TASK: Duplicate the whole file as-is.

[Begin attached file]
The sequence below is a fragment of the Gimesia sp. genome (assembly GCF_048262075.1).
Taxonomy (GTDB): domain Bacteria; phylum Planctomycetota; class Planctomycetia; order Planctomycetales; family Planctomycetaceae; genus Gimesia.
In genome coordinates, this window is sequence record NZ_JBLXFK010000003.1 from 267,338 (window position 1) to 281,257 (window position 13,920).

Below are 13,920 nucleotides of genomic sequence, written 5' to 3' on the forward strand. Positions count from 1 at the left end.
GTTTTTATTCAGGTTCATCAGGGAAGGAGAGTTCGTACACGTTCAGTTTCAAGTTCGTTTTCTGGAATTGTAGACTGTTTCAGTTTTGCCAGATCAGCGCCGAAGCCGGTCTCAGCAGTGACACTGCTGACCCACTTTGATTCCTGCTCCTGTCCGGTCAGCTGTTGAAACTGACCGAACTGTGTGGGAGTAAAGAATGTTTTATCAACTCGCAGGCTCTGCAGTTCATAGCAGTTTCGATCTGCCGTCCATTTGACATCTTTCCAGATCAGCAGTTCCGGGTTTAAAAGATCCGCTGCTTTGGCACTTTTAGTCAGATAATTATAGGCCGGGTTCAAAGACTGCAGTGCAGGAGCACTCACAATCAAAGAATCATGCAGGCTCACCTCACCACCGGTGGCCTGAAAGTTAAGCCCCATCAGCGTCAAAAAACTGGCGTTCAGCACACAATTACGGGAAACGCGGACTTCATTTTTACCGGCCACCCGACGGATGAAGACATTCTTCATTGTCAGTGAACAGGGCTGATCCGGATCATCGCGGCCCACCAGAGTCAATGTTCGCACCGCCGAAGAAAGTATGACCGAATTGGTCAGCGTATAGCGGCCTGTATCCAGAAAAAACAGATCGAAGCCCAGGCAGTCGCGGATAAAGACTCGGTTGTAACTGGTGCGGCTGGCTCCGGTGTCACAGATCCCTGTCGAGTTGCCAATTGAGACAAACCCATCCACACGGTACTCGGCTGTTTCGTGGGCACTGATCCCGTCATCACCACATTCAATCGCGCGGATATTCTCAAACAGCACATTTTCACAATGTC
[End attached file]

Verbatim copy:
The sequence below is a fragment of the Gimesia sp. genome (assembly GCF_048262075.1).
Taxonomy (GTDB): domain Bacteria; phylum Planctomycetota; class Planctomycetia; order Planctomycetales; family Planctomycetaceae; genus Gimesia.
In genome coordinates, this window is sequence record NZ_JBLXFK010000003.1 from 267,338 (window position 1) to 281,257 (window position 13,920).

Below are 13,920 nucleotides of genomic sequence, written 5' to 3' on the forward strand. Positions count from 1 at the left end.
GTTTTTATTCAGGTTCATCAGGGAAGGAGAGTTCGTACACGTTCAGTTTCAAGTTCGTTTTCTGGAATTGTAGACTGTTTCAGTTTTGCCAGATCAGCGCCGAAGCCGGTCTCAGCAGTGACACTGCTGACCCACTTTGATTCCTGCTCCTGTCCGGTCAGCTGTTGAAACTGACCGAACTGTGTGGGAGTAAAGAATGTTTTATCAACTCGCAGGCTCTGCAGTTCATAGCAGTTTCGATCTGCCGTCCATTTGACATCTTTCCAGATCAGCAGTTCCGGGTTTAAAAGATCCGCTGCTTTGGCACTTTTAGTCAGATAATTATAGGCCGGGTTCAAAGACTGCAGTGCAGGAGCACTCACAATCAAAGAATCATGCAGGCTCACCTCACCACCGGTGGCCTGAAAGTTAAGCCCCATCAGCGTCAAAAAACTGGCGTTCAGCACACAATTACGGGAAACGCGGACTTCATTTTTACCGGCCACCCGACGGATGAAGACATTCTTCATTGTCAGTGAACAGGGCTGATCCGGATCATCGCGGCCCACCAGAGTCAATGTTCGCACCGCCGAAGAAAGTATGACCGAATTGGTCAGCGTATAGCGGCCTGTATCCAGAAAAAACAGATCGAAGCCCAGGCAGTCGCGGATAAAGACTCGGTTGTAACTGGTGCGGCTGGCTCCGGTGTCACAGATCCCTGTCGAGTTGCCAATTGAGACAAACCCATCCACACGGTACTCGGCTGTTTCGTGGGCACTGATCCCGTCATCACCACATTCAATCGCGCGGATATTCTCAAACAGCACATTTTCACAATGTC